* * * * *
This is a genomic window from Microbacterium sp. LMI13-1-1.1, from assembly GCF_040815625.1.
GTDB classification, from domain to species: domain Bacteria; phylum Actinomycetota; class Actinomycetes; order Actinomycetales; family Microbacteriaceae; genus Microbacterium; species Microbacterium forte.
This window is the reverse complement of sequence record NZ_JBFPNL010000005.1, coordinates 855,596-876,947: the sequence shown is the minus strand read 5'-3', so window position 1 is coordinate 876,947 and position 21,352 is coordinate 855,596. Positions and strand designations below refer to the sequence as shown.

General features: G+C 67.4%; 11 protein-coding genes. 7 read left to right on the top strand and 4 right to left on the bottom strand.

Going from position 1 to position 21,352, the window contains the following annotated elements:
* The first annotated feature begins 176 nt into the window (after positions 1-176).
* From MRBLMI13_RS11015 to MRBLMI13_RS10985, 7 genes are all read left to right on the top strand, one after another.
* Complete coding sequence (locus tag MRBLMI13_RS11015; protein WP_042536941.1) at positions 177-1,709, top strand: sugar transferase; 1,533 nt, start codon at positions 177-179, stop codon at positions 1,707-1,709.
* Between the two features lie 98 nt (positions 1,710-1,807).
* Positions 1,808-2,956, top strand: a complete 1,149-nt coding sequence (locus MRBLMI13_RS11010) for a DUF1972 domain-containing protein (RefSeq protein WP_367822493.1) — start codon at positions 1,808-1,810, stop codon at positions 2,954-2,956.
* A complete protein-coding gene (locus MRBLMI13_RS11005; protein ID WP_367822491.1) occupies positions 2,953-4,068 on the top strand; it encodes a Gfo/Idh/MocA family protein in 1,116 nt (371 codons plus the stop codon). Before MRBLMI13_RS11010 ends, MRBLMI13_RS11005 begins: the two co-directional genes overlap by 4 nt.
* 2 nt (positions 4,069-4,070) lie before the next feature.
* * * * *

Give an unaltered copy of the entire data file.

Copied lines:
This is a genomic window from Microbacterium sp. LMI13-1-1.1, from assembly GCF_040815625.1.
GTDB classification, from domain to species: domain Bacteria; phylum Actinomycetota; class Actinomycetes; order Actinomycetales; family Microbacteriaceae; genus Microbacterium; species Microbacterium forte.
This window is the reverse complement of sequence record NZ_JBFPNL010000005.1, coordinates 855,596-876,947: the sequence shown is the minus strand read 5'-3', so window position 1 is coordinate 876,947 and position 21,352 is coordinate 855,596. Positions and strand designations below refer to the sequence as shown.

General features: G+C 67.4%; 11 protein-coding genes. 7 read left to right on the top strand and 4 right to left on the bottom strand.

Going from position 1 to position 21,352, the window contains the following annotated elements:
* The first annotated feature begins 176 nt into the window (after positions 1-176).
* From MRBLMI13_RS11015 to MRBLMI13_RS10985, 7 genes are all read left to right on the top strand, one after another.
* Complete coding sequence (locus tag MRBLMI13_RS11015; protein WP_042536941.1) at positions 177-1,709, top strand: sugar transferase; 1,533 nt, start codon at positions 177-179, stop codon at positions 1,707-1,709.
* Between the two features lie 98 nt (positions 1,710-1,807).
* Positions 1,808-2,956, top strand: a complete 1,149-nt coding sequence (locus MRBLMI13_RS11010) for a DUF1972 domain-containing protein (RefSeq protein WP_367822493.1) — start codon at positions 1,808-1,810, stop codon at positions 2,954-2,956.
* A complete protein-coding gene (locus MRBLMI13_RS11005; protein ID WP_367822491.1) occupies positions 2,953-4,068 on the top strand; it encodes a Gfo/Idh/MocA family protein in 1,116 nt (371 codons plus the stop codon). Before MRBLMI13_RS11010 ends, MRBLMI13_RS11005 begins: the two co-directional genes overlap by 4 nt.
* 2 nt (positions 4,069-4,070) lie before the next feature.